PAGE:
For those planning to hit the gym to lose weight, take note. A new study suggests that diet is far more important than physical activity including walking, fidgeting, and formal exercise.
The reason is that exercise increases appetite especially with prolonged endurance exercise or with weight lifting that can ultimately sabotage the best of intentions, the CNN reported.
People who lose weight gradually (about 1 to 2 pounds per week) are more successful at keeping weight off, according to the US Centers for Disease Control and Prevention.
About 10 percent of our calories are burned digesting the food we eat and roughly 10 percent to 30 percent is lost through physical activity, the study said.
“It could not be truer. What you omit from your diet is so much more important than how much you exercise,” nutritionist Lisa Drayer was quoted as saying to CNN.
All of your “calories in” come from the food you eat and the beverages you drink, but only a portion of your “calories out” is lost through exercise, according to Drayer.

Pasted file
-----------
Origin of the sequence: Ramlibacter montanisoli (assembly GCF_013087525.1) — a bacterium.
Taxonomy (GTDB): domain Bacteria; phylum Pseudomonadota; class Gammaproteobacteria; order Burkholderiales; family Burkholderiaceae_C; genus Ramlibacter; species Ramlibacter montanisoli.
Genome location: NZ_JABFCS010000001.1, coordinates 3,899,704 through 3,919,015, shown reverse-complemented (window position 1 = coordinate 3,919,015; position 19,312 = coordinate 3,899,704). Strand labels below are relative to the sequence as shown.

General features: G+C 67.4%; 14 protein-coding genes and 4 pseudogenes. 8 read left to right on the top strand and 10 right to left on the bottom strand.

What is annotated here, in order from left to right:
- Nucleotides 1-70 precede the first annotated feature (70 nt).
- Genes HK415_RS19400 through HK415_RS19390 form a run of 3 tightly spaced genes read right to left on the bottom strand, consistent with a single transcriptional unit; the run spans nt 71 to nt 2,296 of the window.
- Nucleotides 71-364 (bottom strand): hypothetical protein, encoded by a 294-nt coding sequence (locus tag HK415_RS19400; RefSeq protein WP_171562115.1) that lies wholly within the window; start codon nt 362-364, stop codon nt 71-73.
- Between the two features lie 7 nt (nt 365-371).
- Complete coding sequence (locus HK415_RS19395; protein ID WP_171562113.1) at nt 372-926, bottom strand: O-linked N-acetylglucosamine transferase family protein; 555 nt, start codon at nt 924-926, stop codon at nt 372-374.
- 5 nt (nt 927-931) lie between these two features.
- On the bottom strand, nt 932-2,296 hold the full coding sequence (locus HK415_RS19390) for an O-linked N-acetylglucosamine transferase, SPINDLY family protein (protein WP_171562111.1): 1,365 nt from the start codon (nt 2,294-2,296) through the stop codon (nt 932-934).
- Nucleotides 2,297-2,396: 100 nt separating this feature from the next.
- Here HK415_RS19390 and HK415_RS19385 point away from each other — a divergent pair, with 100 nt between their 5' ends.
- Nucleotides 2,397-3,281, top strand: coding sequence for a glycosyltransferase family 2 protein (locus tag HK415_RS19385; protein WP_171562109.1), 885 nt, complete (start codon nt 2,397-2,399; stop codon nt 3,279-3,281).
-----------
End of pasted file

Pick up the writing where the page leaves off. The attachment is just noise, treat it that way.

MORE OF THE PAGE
The average person — excluding professional athletes — burns five percent to 15 percent of their daily calories through exercise, said Alexxai Kravitz, Investigator at the National Institute of Diabetes and Digestive and Kidney Diseases in the US.
It is not nearly equal to food intake, which accounts for 100 percent of the energy intake of the body, said Kravitz.
All this is not to say that exercise does not have its place. It is certainly important for building strength and muscle mass and flexibility and can help manage diseases, including heart disease and diabetes. But although exercise can help with weight loss, diet is a much more important lifestyle factor, Drayer noted.